Thor: Ragnarok (2017)

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Marvel’s God of Thunder and this time, he truly is not alone as he faces his most dangerous adversary yet.

Somehow trapped in the annals of Hell, Thor is confronted by the demon Surtur, who vows to start Ragnarok, which can bring an end to Asgard. Thor not only manages to escape but steals Surtur’s skull in order to prevent it from happening. However, that becomes the least of his problems when he learns that he has an older sister, Hela, who has returned with plan to take her rightful place as ruler of Asgard and in the midst of things, banishes both Thor and Loki.

Thor ends up on the planet Sakaar, where he is forced to fight for the game-loving Grandmaster. The Grandmaster offers Thor his freedom if he faces his champion. Thor is stunned to learn that the champion is none other than the Hulk, who has been since in Sakaar since leaving Sokovia. After their fight, Thor and Hulk finally come together and with Loki and the self-exiled Valkyrie, the plan now is to stop Hela as she dominates Asgard with her deathly manners.

After Kenneth Branagh’s original 2011 film brought about a Shakespearean-like tone and Alan Taylor’s slightly darker sequel in 2013, it is now Taiki Waititi’s turn to take on Marvel’s Mighty Thor. Waititi, best known for his comedy series The Flight of the Conchords, brings his brand of humor with beats of comic relief mixed in with the Marvel action tone we all love.

Chris Hemsworth returns as Thor and thanks to Waititi, Hemsworth gets to bring both his serious tone as he prepares for a war he never expected, but adds beats of comic lines that go as far as his opening scene, which sees him in a cage trapped by the demonic Surtur. Tom Hiddleston returns as Loki, who once again proves time and time again why he is the God of Mischief and brings more of an anti-hero rather than the flat-out villain he provided in The Avengers.

Mark Ruffalo spends most of the film in his mo-cap state as The Hulk. In a bold move, Hulk is given more dialogue and while it may seem a bit ridiculous to the eyes of some, for some strange reason, it works out quite well. When we finally see Hulk become Bruce Banner again, it brings even more hilarious results because Banner truly takes the term “fish out of water” to a whole new level. While the character of Valkyrie is normally depicted as a warrior with blonde hair and blue eyes, here she is played by African-American actress Tessa Thompson, who is worthy of breaking the mold with her performance. Jeff Goldblum brings his trademark mannerisms to the role of the Grandmaster and helps bring the comic relief of the film.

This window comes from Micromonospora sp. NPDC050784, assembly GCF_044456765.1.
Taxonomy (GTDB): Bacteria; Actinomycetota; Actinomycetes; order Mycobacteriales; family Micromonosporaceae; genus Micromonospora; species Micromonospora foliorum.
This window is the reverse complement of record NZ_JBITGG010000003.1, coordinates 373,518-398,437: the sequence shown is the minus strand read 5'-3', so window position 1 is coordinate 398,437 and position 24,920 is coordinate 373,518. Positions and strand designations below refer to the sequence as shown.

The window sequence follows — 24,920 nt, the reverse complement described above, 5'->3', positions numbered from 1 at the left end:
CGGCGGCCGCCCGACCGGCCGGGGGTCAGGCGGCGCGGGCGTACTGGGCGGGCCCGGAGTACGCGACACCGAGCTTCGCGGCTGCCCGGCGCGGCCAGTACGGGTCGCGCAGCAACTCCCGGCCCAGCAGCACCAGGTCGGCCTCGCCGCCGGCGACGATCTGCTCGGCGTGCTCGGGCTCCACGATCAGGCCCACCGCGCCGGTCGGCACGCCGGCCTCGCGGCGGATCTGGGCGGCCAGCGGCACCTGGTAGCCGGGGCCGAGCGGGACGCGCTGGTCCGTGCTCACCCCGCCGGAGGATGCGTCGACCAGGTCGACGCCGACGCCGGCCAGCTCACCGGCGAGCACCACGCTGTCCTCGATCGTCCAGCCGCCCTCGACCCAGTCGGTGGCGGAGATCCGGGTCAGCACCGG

Which finally brings us to Cate Blanchett, who plays Hela with a deliciously evil performance. Sporting long dark hair, which can turn into a Maleficent style helmet when she looks like she is fixing her hair. Her scenes with Karl Urban, who is fun and deadly to watch as the executioner Skurge, sets the balance between the serious tone of the plot with the beats of comic relief. Sadly, in the midst of the chaos that plagues Asgard, we lose three dear supporting characters and Idris Elba makes the most of his screen time in his role of Bifrost guardian Heimdall, who now must prove to go above and beyond.

Mark Mothersbaugh’s score really drives the action and emotional tone of the film with an 80’s retro feel while the action is truly some of the best, if not the best in a Thor film. It is even revealed that Thor may be even more powerful than even he believes and when he goes in full thunder mode, it unleashes a barrage of punishment. Both his opening fight and the climactic fight works just right with Led Zeppelin’s Immigrant Song playing in the background and will have you rooting and perhaps wanting more. The arena fight between Thor and Hulk is exciting to watch too and brings a wonderful nod to an epic scene in The Avengers.

Thor: Ragnarok is an exciting Marvel adventure that sets a balance between comic relief and a dangerous adventure thanks to director Taika Waititi and the performances by the cast.

WFG RATING: A

A Marvel Studios production. Director: Taika Waititi. Producer: Kevin Feige. Writers: Eric Pearson, Craig Kyle, and Christopher Yost; based on the comic by Stan Lee, Larry Lieber, and Jack Kirby. Cinematography: Javier Aguirresarobe. Editing: Zene Baker and Joel Negron.

Cast: Chris Hemsworth, Tom Hiddleston, Cate Blanchett, Mark Ruffalo, Tessa Thompson, Idris Elba, Taika Waititi, Jeff Goldblum, Karl Urban, Sir Anthony Hopkins, Benedict Cumberbatch, Zachary Levi, Ray Stevenson, Tadanobu Asano, Clancy Brown.

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